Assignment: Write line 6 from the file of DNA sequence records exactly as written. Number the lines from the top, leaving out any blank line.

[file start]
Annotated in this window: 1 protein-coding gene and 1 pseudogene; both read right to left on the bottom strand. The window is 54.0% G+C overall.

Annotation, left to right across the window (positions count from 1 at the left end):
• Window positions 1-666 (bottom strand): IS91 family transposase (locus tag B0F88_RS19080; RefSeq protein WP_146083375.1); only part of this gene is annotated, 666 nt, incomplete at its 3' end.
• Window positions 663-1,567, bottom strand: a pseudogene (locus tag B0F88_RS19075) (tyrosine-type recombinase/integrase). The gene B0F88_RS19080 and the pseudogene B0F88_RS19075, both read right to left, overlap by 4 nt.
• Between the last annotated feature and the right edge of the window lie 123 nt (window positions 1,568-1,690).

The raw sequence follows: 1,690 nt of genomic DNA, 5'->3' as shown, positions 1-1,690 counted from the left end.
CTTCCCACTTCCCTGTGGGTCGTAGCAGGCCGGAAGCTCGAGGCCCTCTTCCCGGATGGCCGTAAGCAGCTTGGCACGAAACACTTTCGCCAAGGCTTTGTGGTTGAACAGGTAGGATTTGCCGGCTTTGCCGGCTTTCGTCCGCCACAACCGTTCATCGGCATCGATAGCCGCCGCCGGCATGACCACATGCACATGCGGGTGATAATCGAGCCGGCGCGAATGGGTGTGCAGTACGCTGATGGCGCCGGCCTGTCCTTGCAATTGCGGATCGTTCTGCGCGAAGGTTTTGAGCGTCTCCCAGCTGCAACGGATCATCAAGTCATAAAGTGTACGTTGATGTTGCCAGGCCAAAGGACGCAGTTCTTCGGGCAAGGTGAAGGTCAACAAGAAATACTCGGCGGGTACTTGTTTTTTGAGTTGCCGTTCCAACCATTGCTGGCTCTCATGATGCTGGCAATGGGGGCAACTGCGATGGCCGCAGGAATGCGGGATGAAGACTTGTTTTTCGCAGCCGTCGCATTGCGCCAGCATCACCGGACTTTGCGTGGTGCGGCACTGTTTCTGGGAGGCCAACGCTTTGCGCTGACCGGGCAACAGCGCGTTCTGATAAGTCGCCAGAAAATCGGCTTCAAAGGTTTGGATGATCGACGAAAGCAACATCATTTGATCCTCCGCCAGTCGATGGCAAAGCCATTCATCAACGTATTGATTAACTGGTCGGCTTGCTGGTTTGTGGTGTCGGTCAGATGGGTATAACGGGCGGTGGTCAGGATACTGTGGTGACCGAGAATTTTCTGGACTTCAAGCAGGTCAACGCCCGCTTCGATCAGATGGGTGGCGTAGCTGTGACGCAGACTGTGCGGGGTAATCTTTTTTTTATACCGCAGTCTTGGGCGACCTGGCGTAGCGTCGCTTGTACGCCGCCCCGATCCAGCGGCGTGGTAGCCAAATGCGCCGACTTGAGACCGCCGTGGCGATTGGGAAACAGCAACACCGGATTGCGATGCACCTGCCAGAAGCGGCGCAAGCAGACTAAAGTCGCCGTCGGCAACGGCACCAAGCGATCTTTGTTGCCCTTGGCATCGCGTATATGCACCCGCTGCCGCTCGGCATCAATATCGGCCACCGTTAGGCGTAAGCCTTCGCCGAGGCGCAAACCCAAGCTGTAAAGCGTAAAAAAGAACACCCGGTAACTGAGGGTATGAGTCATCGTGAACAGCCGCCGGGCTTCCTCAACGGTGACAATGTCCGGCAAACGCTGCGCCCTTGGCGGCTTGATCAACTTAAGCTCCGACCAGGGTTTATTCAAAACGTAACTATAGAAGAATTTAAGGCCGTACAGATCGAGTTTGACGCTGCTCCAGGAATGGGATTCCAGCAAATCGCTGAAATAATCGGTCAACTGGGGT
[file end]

The raw sequence follows: 1,690 nt of genomic DNA, 5'->3' as shown, positions 1-1,690 counted from the left end.